*for 5?min and resuspended in 10?ml HBSS?/? followed by a second centrifugationFebruary 25, 2022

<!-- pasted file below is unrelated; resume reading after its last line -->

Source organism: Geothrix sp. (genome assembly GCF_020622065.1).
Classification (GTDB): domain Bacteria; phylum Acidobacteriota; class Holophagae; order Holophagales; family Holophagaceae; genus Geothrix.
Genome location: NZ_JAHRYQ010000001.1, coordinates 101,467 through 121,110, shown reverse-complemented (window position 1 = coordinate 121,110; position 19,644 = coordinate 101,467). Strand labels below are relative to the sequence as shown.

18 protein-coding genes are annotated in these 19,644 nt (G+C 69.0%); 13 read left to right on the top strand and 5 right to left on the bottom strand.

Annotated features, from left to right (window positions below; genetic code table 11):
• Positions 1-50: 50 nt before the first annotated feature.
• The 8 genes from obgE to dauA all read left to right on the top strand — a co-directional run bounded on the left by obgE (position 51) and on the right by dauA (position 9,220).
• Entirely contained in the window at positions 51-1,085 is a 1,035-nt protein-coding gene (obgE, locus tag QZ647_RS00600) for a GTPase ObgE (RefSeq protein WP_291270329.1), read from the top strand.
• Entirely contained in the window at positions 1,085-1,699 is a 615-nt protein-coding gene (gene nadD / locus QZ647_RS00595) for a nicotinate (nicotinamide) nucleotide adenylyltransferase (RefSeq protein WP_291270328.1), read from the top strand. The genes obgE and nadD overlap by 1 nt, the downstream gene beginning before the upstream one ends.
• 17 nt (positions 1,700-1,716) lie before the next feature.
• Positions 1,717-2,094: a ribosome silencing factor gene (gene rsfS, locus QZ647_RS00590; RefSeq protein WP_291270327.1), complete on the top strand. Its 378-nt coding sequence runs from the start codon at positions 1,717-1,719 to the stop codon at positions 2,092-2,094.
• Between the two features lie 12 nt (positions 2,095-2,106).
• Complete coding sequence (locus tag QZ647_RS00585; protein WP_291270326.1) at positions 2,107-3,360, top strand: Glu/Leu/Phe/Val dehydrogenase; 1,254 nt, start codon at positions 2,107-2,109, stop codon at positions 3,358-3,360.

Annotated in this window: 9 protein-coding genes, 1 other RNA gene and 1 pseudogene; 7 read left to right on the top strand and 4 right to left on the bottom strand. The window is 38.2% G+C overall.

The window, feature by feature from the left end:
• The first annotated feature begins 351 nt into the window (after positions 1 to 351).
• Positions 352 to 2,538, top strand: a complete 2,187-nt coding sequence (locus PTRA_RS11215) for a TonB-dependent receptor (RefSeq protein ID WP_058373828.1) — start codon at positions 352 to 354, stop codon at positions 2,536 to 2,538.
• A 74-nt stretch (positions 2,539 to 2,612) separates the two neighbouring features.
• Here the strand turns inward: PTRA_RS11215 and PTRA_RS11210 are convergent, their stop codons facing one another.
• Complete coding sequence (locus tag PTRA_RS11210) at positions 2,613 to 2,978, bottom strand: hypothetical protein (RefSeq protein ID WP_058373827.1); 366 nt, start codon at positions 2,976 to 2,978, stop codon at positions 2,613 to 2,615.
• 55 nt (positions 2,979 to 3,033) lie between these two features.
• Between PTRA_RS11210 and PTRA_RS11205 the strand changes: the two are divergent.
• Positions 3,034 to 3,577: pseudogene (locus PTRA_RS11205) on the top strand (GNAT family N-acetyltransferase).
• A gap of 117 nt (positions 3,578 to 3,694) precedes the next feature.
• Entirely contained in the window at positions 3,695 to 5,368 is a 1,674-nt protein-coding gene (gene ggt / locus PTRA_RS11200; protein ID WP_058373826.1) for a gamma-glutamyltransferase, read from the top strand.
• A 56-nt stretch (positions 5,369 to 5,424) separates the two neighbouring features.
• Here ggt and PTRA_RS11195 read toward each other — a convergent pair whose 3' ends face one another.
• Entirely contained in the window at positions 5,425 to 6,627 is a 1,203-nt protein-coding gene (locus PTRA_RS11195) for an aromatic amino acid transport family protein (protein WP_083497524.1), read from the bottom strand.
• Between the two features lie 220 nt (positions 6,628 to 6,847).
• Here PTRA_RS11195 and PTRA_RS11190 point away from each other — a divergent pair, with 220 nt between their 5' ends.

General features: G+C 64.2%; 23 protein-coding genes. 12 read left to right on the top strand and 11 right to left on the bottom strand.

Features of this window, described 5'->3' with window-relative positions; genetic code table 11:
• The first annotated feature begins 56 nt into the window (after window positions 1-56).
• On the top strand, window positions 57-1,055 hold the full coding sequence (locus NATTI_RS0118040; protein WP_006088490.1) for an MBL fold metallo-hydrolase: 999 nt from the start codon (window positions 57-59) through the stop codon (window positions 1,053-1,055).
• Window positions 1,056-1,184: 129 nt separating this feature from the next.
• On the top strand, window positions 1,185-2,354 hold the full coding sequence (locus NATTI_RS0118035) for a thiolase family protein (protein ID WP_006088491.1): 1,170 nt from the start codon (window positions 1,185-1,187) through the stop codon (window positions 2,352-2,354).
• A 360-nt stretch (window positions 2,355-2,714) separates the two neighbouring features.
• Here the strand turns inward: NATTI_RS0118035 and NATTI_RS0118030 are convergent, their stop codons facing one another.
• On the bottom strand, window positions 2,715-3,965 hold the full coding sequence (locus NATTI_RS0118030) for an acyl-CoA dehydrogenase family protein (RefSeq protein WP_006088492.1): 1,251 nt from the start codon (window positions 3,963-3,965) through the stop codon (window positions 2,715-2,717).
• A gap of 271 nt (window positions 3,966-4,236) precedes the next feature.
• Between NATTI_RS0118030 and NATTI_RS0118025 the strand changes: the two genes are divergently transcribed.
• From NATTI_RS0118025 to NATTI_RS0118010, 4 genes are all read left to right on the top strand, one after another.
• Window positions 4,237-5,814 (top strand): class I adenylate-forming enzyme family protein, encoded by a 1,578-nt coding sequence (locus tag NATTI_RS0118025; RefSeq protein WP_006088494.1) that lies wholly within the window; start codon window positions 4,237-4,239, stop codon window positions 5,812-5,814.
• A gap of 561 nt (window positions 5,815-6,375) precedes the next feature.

*for 5?min and resuspended in 10?ml HBSS?/? followed by a second centrifugation. method, we Daunorubicin measure target cell densities and antibody concentrations needed for ideal antibody-dependent cellular phagocytosis. We compare void formation and dye uptake methods for phagocytosis detection, and examine the connection between target cell engulfment and phagolysosomal control. We demonstrate how this approach can be used to measure unique forms of phagocytosis, and changes in macrophage morphology during phagocytosis related to both engulfment and target degradation. Our results provide a high-resolution method for quantifying phagocytosis that provides opportunities to better understand the cellular and molecular rules of this fundamental biological process. coordinates over specified time intervals using the perfect focus feature of this microscope. The producing image data is definitely too vast to by hand enumerate phagocytic events across hundreds of cells and time points easily. For example, a typical time-lapse Daunorubicin video from a single field look at consists of 50C100 macrophages with as many as 20 internalization events per phagocyte. Furthermore, if we conduct a 4?h Rabbit Polyclonal to Collagen I alpha2 (Cleaved-Gly1102) experiment with an image taken once every 2 min for 12 different positions (or wells), that would involve counting 1.4106 individual engulfment events. Additionally, the use of automation reduces observer bias in the enumeration process. Therefore, we developed a user-guided, semi-automated process utilizing various functions within the Nikon NIS Elements imaging software to conduct strong enumeration of large numbers of phagocytic events in numerous macrophages across multiple samples for many hours. Finally, from these data, we developed and applied several index calculations to quantify phagocytosis. Development of high-resolution temporal measurement of discrete phagocytic events reveals a delay in dye uptake The difficulty in identifying and quantifying discrete phagocytic events in co-culture experiments by microscopy is definitely illustrated in Fig.?1C and Movie?1. As is definitely apparent in the merged image (phase and fluorescence overlaid) of the 60?min time point (Fig.?1C), non-phagocytosed target cells can cluster around individual macrophages, obscuring the macrophages and thus making recognition and counting of discrete phagocytic events very difficult. Furthermore, one can appreciate, with this field of look at, the laborious effort needed to enumerate phagocytic events for each individual macrophage across all frames over time. Our method overcomes these problems by first identifying and counting the macrophages in each image by developing a macrophage binary face mask derived from the fluorescence transmission from each macrophage in the field (Fig.?1D; Movie?2). The macrophage count allows us to normalize the measured engulfment events per field, and, consequently, compare levels of phagocytosis across a range of experimental conditions. Next, individual phagocytic events are counted mainly because voids created within dye-labeled macrophages, which is best illustrated by close-up images (Fig.?2; Movies?3C7). Actually in close-up merged images (Fig.?2A, Movie?3), the difficulty in identifying internalized (versus bound) focuses on is apparent. To resolve internalized targets, we then independent the merged images into the component channels, as demonstrated in Fig.?2A: differential phase contrast Daunorubicin (Phase, Movie?4), Daunorubicin macrophage dye label (TAMRA, Movie?5) and target cell dye label (CypHer5, Movie?6). In the Phase channel, non-phagocytosed cells obscure macrophages, making enumeration of phagocytic events extremely hard. In the TAMRA channel, only the macrophages are prominently visible and the non-engulfed target cells no longer obstruct a definite look at of the macrophage. In this situation, individual phagocytic events can be clearly visualized as dark voids within the labeled macrophages (Fig.?2A). As seen in Fig.?2A, CypHer5 transmission from the prospective cells is often problematic for ascertaining individual phagocytic events due to diffuse transmission within the macrophage, uneven labeling of target cells and transmission from unengulfed target cells overlaying macrophages, as well as the delay in kinetics relative to actual phagocytic events due to the time required for pH compartment acidification (Kapellos et al., 2016; Neaga et al., 2013). Therefore, void counts are a more sensitive and instantaneous measure of phagocytic uptake. Furthermore, imaging software can automatically count voids after generating a user-defined void binary face mask (Fig.?2B; Movie?7), which provides high-resolution temporal data (Fig.?2C, remaining). The void count kinetics.